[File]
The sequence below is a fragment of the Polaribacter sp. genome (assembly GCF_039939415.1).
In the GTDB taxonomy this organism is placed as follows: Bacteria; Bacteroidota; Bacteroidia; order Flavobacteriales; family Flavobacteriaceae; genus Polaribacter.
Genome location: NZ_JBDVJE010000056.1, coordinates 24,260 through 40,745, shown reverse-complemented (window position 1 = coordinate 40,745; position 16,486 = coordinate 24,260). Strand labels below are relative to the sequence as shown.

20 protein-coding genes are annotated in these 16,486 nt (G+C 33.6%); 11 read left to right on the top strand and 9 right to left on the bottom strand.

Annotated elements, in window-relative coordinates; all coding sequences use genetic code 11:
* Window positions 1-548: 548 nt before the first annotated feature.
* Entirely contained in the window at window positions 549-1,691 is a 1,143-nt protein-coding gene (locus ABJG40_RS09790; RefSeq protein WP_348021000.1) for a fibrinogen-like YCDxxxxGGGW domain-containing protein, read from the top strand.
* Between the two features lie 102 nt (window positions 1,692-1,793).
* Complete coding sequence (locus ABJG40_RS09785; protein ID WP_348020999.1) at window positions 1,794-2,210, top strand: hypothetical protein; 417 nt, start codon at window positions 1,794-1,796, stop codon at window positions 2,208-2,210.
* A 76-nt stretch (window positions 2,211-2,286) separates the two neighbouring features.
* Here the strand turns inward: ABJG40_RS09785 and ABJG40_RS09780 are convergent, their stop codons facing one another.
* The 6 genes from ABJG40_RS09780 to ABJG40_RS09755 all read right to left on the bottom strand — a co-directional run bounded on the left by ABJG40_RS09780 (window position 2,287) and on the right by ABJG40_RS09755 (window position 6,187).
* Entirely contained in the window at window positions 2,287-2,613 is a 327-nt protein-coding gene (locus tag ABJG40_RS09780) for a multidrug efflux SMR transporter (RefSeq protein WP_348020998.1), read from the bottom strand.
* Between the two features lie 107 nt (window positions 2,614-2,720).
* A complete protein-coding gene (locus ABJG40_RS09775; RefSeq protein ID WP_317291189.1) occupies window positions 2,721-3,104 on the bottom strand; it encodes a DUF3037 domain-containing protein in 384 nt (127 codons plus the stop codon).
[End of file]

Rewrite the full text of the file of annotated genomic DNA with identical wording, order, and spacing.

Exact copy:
The sequence below is a fragment of the Polaribacter sp. genome (assembly GCF_039939415.1).
In the GTDB taxonomy this organism is placed as follows: Bacteria; Bacteroidota; Bacteroidia; order Flavobacteriales; family Flavobacteriaceae; genus Polaribacter.
Genome location: NZ_JBDVJE010000056.1, coordinates 24,260 through 40,745, shown reverse-complemented (window position 1 = coordinate 40,745; position 16,486 = coordinate 24,260). Strand labels below are relative to the sequence as shown.

20 protein-coding genes are annotated in these 16,486 nt (G+C 33.6%); 11 read left to right on the top strand and 9 right to left on the bottom strand.

Annotated elements, in window-relative coordinates; all coding sequences use genetic code 11:
* Window positions 1-548: 548 nt before the first annotated feature.
* Entirely contained in the window at window positions 549-1,691 is a 1,143-nt protein-coding gene (locus ABJG40_RS09790; RefSeq protein WP_348021000.1) for a fibrinogen-like YCDxxxxGGGW domain-containing protein, read from the top strand.
* Between the two features lie 102 nt (window positions 1,692-1,793).
* Complete coding sequence (locus ABJG40_RS09785; protein ID WP_348020999.1) at window positions 1,794-2,210, top strand: hypothetical protein; 417 nt, start codon at window positions 1,794-1,796, stop codon at window positions 2,208-2,210.
* A 76-nt stretch (window positions 2,211-2,286) separates the two neighbouring features.
* Here the strand turns inward: ABJG40_RS09785 and ABJG40_RS09780 are convergent, their stop codons facing one another.
* The 6 genes from ABJG40_RS09780 to ABJG40_RS09755 all read right to left on the bottom strand — a co-directional run bounded on the left by ABJG40_RS09780 (window position 2,287) and on the right by ABJG40_RS09755 (window position 6,187).
* Entirely contained in the window at window positions 2,287-2,613 is a 327-nt protein-coding gene (locus tag ABJG40_RS09780) for a multidrug efflux SMR transporter (RefSeq protein WP_348020998.1), read from the bottom strand.
* Between the two features lie 107 nt (window positions 2,614-2,720).
* A complete protein-coding gene (locus ABJG40_RS09775; RefSeq protein ID WP_317291189.1) occupies window positions 2,721-3,104 on the bottom strand; it encodes a DUF3037 domain-containing protein in 384 nt (127 codons plus the stop codon).